While the polyester polyols can be prepared from substantially pure reactants materials, more complex ingredients can be used, such as the side-stream, waste or scrap residues from the manufacture of phtalic acid, terephtalic acid, dimethyl terephtalate, polyethylene terephtalate and the like. Other source is the recycled PET (polyethylene terephtalate). After transesterification or esterification the reaction products can optionally be reacted with an alkylene oxide.
Another class of polyesters which may be used is polylactone polyols. Such polyols are prepared by the reaction of a lactone monomer; illustrative of which is 8-valerolactone, e-caprolactone, e-methyl-e-caprolactone, -enantholactone, and the like; with an initiator that has active hydrogen-containing groups; illustrative of which is ethylene glycol, diethylene glycol, propanediols, 1,4-butanediol, 1,6-hexanediol, trimethylolpropane, and the like. The production of such polyols is known in the art; see, for example, United States Patents 3,169,945, 3,248,417, 3,021,309 and 3,021,317. The preferred lactone polyols are the di-, tri-, and tetra-hydroxyl functional e-caprolactone polyols known as polycaprolactone polyols.
The polyether polyols include those obtained by the alkoxylation of suitable starting molecules with an alkylene oxide, such as ethylene, propylene, butylene oxide, or a mixture thereof. Examples of initiator molecules include water, ammonia, aniline or polyhydric alcohols such as dihyric alcohols having a molecular weight of 62-399, especially the alkane polyols such as ethylene glycol, propylene glycol, hexamethylene diol, glycerol, trimethylol propane or trimethylol ethane, or the low molecular weight alcohols containing ether groups such as diethylene glycol, triethylene glycol, dipropylene glyol or tripropylene glycol. Other commonly used initiators include pentaerythritol, xylitol, arabitol, sorbitol, sucrose, mannitol, bis-phenol A and the like. Other initiators include linear and cyclic amine compounds which may also contain a tertiary amine, such as ethanoldiamine, triethanoldiamine, and various isomers of toluene diamine, methyldiphenylamine, aminoethylpiperazine, ethylenediamine, N-methyl-l,2-ethanediamine, N-memyl-l,3-propanediarnine, N,N-dimefliyl-l,3-diaminopropane, N,N-dimethylethanolamine, 3,3-diamino-N-methylpropylamine, N,N-dimethyldipropylenetriamine, aminopropyl-imidazole and mixtures thereof. Preferred are poly(propylene oxide) polyols and poly(oxypropylene-oxyethylene) polyols is used. These polyols are conventional materials prepared by conventional methods. Catalysis for this polymerization can be either anionic or cationic, with catalysts such as tertiary amine, KOH, CsOH, boron trifluoride, or a double cyanide complex (DMC) catalyst such as zinc hexacyanocobaltate or quaternary phosphazenium compound. In the case of alkaline catalysts, these alkaline catalysts are either removed from the polyol at the end of production by a proper finishing step, such as coalescence, magnesium silicate separation or acid neutralization, or are reacted in situ. For instance KOH can be acid neutralized and/or can be left in the polyol as an additional catalyst.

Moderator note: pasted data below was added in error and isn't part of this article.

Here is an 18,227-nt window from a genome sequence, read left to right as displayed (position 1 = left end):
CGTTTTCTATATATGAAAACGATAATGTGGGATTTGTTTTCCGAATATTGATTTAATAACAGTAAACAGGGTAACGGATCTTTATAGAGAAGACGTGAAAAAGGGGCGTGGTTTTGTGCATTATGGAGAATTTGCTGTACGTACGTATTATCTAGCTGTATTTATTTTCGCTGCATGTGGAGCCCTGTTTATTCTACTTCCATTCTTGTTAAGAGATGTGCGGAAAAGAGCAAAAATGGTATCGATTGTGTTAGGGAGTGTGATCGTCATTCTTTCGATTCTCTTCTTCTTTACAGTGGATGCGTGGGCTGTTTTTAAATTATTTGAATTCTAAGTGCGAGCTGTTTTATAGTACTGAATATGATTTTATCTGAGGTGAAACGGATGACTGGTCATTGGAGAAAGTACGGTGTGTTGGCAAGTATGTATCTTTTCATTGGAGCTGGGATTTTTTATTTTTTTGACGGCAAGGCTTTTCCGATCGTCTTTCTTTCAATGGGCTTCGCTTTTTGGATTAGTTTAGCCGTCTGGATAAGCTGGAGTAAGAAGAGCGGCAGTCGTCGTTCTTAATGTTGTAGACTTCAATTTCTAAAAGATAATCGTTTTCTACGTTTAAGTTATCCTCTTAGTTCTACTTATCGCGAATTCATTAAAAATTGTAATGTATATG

Other polyether polyols include the poly(tetramethylene oxide) polyols, also known as poly(oxytetramethylene) glycol, that are commercially available as diols. These polyols are prepared from the cationic ring-opening of tetrahydrofuran and termination with water as described in Dreyfuss, P. and M. P. Dreyfuss, Adv. Chem. Series, 91, 335 (1969).
Polycarbonate containing hydroxyl groups include those known per se such as the products obtained from the reaction of diols such as propanediol-(1,3), butanediols-(l,4) and/or hexanediol-(l,6), diemylene glycol, Methylene glycol or tetraethylene glycol with diarylcarbonates, for example diphenylcarbonate or phosgene.
Illustrative of the various other polyols suitable are the styrene/allyl alcohol copolymers; alkoxylated adducts of dimethylol dicyclopentadiene; vinyl chloride/vinyl acetate/vinyl alcohol copolymers; vinyl chloride/vinyl acetate/hydroxypropyl acrylate copolymers, copolymers of 2-hydroxyethylacrylate, ethyl acrylate, and/or butyl acrylate or 2-ethylhexyl acrylate; copolymers of hydroxypropyl acrylate, ethyl acrylate, and/or butyl acrylate or 2-ethylhexylacrylate, and the like.
Copolymer polyols containing polymerized styrene and acrylonitrile fillers can also be used in the polyol formulation.
For enhancing the solubility of a blowing agent, such a fluorinated hydrocarbon or pure hydrocarbon, it maybe advantageous to include in the polyol composition a polyol containing tertiary nitrogen. Examples of such amine containing initiators are given above.
To lower the thermal conductivity of the foam and get some autocatalytic effect, a polyol initiated with an aromatic amine is preferably included within the polyol composition. Examples of such polyols include an alkylene oxide adduct of phenol/formaldehyde/alkanolamine resin frequently called a "Mannich" polyol, such as disclosed in U.S. Patents 4,883,826,4,939,182 and 5,120,815. Polyether polyols based on an aromatic polyamine include those initiated, for example, with 2,3-, 3,4-, 2,4- and 2,6-tolulenediamine, 4,4', 2,4'- and 2,2'-diaminodiphenylmethane, polyphenyl-polymemylene-polamines, 1,2-, 1,3-and 1,4-phenylenediamine and mixtures thereof. Such polyols are disclosed, for example in U.S. Patents 5,895,793 and 5,962,2542, the disclosures of which are incorporated by reference. When used, the aromatic amine initiated polyols are used at a level of 3 to 90, preferably 10 to 60 parts by weight of the polyol composition.